It’s also important to mention that 7 songs of Ryan Adams’s “1989” are in the Billboard charts right now. That album release attracted the curiosity of a lot of users who wanted to hear the way he was transforming the initial records of TS. Surprisingly, songs of Taylor Swift made their way to the alternative songs chart thanks to! “Bad Blood”.  This is an incredible cover success that brings benefits to both parties and it really enlightens the fact that cover projects should be always encouraged by the original artists.

Sources :

Who Run The Industry?

Sadly, unequivocally, and unsurprisingly: men. Whether you’re scanning the Top 40 list, or searching for the names of the people in charge of your favorite record labels, you’re more than likely to read an overwhelming amount of male names. We have our lady diva pop stars, sure. And there are people like Michele Anthony and Julie Greenwald– but the thing is, women on top are few and far between in any industry. And these two aren’t even the head honchos- they’re assistants to them. “How progressive,” said Peggy Olson.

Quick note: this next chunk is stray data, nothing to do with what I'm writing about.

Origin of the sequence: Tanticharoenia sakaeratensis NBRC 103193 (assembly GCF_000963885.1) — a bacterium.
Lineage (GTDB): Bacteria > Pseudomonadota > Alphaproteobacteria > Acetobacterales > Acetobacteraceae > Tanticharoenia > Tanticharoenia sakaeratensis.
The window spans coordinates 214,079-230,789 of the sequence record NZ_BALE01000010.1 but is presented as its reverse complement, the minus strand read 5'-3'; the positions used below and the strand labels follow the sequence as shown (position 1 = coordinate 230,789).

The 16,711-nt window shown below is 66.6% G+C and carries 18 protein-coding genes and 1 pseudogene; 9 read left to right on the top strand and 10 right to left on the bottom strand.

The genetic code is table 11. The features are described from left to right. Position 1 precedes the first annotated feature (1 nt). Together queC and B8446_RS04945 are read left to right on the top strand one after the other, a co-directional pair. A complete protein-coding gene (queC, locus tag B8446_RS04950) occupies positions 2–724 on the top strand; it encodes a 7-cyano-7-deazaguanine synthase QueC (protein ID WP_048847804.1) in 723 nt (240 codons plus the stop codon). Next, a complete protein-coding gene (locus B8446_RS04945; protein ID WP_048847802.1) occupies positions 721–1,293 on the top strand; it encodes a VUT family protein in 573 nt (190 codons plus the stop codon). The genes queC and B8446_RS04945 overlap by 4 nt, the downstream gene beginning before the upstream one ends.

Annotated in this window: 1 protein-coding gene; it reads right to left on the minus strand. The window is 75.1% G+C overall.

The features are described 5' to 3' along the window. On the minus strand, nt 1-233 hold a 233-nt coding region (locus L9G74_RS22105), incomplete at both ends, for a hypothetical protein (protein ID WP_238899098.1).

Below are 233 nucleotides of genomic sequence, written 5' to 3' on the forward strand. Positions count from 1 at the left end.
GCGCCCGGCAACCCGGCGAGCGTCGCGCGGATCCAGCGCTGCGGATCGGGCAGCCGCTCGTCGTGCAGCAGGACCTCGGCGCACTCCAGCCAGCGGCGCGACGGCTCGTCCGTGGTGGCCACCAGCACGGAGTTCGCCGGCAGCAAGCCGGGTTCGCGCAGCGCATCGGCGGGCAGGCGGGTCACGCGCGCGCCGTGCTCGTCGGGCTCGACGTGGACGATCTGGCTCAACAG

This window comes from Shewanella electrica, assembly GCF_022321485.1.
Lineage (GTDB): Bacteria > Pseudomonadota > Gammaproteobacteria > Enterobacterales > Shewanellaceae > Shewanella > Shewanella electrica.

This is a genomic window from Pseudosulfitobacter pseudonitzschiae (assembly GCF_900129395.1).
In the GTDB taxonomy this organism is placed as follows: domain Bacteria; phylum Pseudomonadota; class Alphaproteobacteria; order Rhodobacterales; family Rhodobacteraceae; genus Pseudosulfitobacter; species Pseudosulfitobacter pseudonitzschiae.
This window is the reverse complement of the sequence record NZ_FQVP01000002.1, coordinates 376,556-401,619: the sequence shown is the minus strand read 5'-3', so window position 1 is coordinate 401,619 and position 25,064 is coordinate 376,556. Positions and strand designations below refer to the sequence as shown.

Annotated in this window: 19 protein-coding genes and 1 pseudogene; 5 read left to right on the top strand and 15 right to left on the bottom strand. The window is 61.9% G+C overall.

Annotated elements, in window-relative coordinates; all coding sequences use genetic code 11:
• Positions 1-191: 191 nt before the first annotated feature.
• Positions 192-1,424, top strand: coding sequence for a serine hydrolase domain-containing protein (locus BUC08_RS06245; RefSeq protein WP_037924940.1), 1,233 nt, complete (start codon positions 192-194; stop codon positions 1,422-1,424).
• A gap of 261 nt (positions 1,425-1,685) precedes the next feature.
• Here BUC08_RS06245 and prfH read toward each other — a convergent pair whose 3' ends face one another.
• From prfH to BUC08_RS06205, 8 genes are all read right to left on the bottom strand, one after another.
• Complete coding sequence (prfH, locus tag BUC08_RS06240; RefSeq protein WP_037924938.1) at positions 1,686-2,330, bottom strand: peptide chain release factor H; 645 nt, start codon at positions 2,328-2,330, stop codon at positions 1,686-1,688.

Billboard cultivated the Women In Music awards as well as a series of articles on their website in 2007 in order to shed some well-deserved light on the female musicians, executives, and everyone in between in the industry. You’d recognize Taylor Swift, Beyonce, and others who have won the award- but skimming their list of the 50 Most Powerful (Female) Executives from last year, after first being blindly impressed, you begin to realize something terrifying- you’ve never heard of any of these people.